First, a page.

With the losing streak over after blanking the Ducks, the Sens have to gear up for a completely different opponent in the Central Division-leading Winnipeg Jets.
As is the norm this season, injuries continue to be an issue. Jack Rodewald is the latest casualty, suffering a lower-body injury that will keep him out at least two weeks. Forward Darren Archibald was called up this morning, but as the baby Sens played last night, I wonder if he’ll get in the lineup. We’ll project 11-7 for now while we wait for word from Guy Boucher on the starting goaltender, and whether Archibald will lineup on the fourth line:
Tkachuk - White - Stone
Smith - Pageau - Paajarvi
Balcers - Tierney
Chabot - DeMelo
Lajoie - Ceci
Borowiecki - Jaros
Meanwhile, here’s how we expect the Jets to lineup, with backup Laurent Brossoit in goal:
Laine - Little - Roslovic
Perreault - Lowry - Tanev
Lemieux - Copp - Appleton
Morrow - Trouba
Chariot - Byfuglien
Kulikov - Myers
Extras: Ehlers (inj.), Morrissey (inj.)
- With 71 points — one up on Nashville but 16 up on the Canucks/Blues for the second Wild Card spot — the Jets have the privilege of not having to worry too much about the teams behind them, and rather, focus on bettering themselves through the last third of the season.
- At the NHL level, the Sens are currently less injured than the Jets, who are missing top-six forward Nikolaj Ehlers and top-four defenceman Josh Morrissey. Morrissey, in particular, has really established himself this year — setting a career-high in points in 30+ less games. I don’t think there’s a bigger drop-off in quality of defenceman who are left-handed to the ones that are right-handed on the same team than what currently goes on in Winnipeg
- To me, Winnipeg (like Boston), has succeeded with integrating young players throughout the lineup, surrounded by quality, productive veterans. Three of their top-six forwards are under-23 (Laine, Connor, Roslovic), while the three forwards aged 30 or over 30+ are on-pace or have already exceeded 40+ points (Perreault, Little, Wheeler).
- Guy Boucher was asked about the penalty kill by the media yesterday and had this to say: “November 14th was the date that we changed what we were doing, because we adapted and we didn’t have the defensive core to do what we were doing at the beginning. What were doing at the beginning what Arizona’s been doing — and they’re at the top at the league so we know what we wanted was good — but you always have to adapt to your personnel. By the time we figured out that are defensive core wasn’t ready for that, we flipped to another way of playing, and since Nov 14 we’ve been really good (I think before last night we were 7th in the league since Nov. 14) so what we have been doing [since then] has been good. Now, having added Pageau there, again, has to do with personnel. It always has to do with personnel. Every system works and every system doesn’t work. That’s how it is, it depends on what you got, and you have to figure out things and try things until you know what’s best for the team. Sometime you’re lucky and you got it right away, sometimes it takes much longer to figure it out. But anytime you get players who are experts in what you’re asking, your efficiency goes way up. Our power play is good, but we don’t have the outside one-timer guys that would give us another look, so there’s different things that our second PP is missing some shots on that. So the moment you add on some expertise to what you’re doing, it’s good.”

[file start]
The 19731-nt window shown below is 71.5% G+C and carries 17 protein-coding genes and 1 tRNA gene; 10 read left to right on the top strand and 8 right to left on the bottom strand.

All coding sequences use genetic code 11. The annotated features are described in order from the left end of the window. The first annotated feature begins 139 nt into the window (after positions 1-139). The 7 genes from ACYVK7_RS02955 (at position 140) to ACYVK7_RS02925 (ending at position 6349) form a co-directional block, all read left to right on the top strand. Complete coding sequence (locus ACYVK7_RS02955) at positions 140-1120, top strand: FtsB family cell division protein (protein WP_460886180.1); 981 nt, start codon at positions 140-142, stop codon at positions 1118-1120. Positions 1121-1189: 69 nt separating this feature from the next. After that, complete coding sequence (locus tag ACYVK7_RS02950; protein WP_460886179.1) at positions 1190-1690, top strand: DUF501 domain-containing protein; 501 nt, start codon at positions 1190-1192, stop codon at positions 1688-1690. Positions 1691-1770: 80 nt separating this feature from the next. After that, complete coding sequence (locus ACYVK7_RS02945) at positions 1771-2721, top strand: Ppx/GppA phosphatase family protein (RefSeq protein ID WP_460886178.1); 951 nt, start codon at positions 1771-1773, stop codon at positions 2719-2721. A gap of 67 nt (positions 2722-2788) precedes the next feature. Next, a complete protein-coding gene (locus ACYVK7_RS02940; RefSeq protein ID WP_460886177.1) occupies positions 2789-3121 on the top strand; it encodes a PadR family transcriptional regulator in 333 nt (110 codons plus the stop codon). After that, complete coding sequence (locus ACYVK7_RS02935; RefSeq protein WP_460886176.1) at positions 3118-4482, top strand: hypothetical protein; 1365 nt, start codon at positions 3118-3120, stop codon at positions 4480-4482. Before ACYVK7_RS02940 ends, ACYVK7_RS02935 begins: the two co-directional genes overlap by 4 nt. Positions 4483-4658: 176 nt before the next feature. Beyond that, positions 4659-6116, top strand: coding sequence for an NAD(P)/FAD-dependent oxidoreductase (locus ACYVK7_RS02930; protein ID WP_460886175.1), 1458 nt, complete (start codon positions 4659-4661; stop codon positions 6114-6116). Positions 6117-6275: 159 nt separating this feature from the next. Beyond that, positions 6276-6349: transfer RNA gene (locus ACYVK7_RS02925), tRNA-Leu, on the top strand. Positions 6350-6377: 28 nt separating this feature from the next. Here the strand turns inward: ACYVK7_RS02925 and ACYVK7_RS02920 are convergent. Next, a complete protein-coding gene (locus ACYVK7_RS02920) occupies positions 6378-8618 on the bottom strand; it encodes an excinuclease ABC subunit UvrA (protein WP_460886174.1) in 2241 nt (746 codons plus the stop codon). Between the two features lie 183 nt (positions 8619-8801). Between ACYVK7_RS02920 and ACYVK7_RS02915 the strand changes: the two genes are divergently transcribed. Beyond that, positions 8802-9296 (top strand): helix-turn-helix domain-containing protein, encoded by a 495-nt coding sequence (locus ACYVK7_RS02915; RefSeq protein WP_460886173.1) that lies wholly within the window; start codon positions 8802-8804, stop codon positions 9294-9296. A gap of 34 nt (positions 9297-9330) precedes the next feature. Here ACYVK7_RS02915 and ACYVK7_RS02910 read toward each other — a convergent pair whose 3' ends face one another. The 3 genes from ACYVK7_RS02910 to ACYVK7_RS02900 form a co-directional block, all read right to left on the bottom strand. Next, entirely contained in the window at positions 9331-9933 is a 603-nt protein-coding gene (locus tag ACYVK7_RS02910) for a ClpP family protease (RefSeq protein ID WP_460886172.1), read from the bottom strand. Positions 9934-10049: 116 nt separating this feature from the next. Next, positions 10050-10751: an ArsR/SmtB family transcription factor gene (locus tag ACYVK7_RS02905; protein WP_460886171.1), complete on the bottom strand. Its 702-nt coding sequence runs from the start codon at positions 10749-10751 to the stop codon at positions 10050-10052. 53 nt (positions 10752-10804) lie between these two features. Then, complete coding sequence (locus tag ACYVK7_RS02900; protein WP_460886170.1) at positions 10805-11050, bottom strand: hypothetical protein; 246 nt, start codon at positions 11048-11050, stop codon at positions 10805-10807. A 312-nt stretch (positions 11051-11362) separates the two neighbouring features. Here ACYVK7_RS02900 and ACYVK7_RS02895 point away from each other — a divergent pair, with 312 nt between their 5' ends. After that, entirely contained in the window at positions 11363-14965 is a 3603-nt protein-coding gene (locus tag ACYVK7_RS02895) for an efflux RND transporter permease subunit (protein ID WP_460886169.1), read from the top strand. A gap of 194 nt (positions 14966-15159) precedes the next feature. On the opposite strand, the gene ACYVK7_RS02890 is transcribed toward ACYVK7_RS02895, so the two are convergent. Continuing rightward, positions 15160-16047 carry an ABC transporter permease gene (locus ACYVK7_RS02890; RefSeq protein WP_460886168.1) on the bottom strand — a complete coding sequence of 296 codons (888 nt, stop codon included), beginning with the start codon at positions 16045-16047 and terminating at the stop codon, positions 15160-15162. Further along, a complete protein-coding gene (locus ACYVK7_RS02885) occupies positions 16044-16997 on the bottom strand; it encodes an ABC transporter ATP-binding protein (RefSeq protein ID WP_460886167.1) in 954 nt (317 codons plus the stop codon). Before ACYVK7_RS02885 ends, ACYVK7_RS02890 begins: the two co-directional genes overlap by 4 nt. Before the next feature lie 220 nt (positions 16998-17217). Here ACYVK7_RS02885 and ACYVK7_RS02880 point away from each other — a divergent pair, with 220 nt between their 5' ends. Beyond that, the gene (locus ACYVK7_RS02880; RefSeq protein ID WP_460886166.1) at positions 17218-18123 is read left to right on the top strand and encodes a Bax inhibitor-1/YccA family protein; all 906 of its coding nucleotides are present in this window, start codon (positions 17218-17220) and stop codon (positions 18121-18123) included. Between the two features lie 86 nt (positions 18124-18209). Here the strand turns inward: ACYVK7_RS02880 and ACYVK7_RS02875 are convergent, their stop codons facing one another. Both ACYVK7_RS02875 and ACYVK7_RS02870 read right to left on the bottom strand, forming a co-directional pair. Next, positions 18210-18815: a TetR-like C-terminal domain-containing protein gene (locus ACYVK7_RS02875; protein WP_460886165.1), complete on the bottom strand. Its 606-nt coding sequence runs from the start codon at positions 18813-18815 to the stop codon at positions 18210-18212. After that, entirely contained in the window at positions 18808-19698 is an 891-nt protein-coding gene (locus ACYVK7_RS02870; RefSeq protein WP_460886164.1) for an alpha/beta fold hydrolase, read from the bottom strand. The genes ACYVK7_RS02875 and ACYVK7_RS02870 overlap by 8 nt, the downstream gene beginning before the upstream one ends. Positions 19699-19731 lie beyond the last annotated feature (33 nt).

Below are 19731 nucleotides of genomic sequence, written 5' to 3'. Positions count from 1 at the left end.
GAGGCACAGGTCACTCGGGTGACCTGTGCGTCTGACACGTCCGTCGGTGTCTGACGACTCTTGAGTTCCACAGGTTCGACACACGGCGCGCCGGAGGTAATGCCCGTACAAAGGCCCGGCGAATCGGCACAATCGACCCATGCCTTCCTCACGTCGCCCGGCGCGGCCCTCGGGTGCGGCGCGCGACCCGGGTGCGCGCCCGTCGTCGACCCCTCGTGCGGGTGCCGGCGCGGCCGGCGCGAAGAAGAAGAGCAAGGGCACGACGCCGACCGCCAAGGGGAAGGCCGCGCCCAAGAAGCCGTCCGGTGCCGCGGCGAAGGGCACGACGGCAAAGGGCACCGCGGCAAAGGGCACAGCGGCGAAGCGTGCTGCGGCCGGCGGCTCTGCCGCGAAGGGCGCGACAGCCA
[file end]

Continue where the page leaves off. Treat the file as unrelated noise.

- Let’s explore that briefly using some quantitative metrics pulled from publicly available sources (Corsica and NHL.com). First, looking at PK% — you can see what Boucher’s talking about in terms of improvement. If we just went by this metric alone, one could reasonably assume that whatever combination of tactical and personnel changes has worked at that the PK is markedly better. I included raw goals against for those who were curious, but let’s explore the “per 60” metrics because the ice-time is different for these two collections of dates. In terms of CA/60 and GA/60 — the same difference appears: the post-Nov 14 PK performs better at limiting shot attempts and presumably, that has led to the reduced goals against. However, the quality of scoring chances (xGA/60) and save percentage metrics tell a different story. Here, it looks like the Sens “new” PK has allowed more dangerous scoring opportunities to opposition powerplays, and the main driver of the goals being down — and hence, the PK% improvement — is that Anderson, Nilsson, Hogberg and co. have put up a sparkling 0.903 save percentage over that time frame. So far, the highest full season save percentage belongs to the Tampa Bay Lightning (0.910%) while the lowest are the Carolina Hurricanes (0.819%) — the median being Columbus’ 0.862%. Yes, it’s within the realm of possibility that the Sens’ netminders can keep this up, and a more in-depth analysis could look at Anderson and Nilsson’s PKSV% over the course of their careers and attempt to estimate that. But a more rudimentary guess would have me betting that the Sens are more likely to see that save percentage plummet back to the middle of the pack — similar to their “old” PK — and with it, more goals, and a worse PK%. For those that are wondering if the Sens suppressing of shot attempts (CA/60) may be enough to buffer the goals from happening, know that the median team (NYR) gives up 93.3 shots per 60, while New Jersey and Carolina are up at around 79.9. My guess? It’s not enough.
Here are our usual stats, courtesy of NHL.com and Natural Stat Trick.
|Goals||Matt Duchene||24||Mark Scheifele||27|
|Assists||Mark Stone||31||Blake Wheeler||36|
|Points||Mark Stone||54||Blake Wheeler||65|
|Shots||Thomas Chabot||182||Patrik Laine||182|
|TOI/GP||Thomas Chabot||24:00||Dustin Byfuglien||24:32|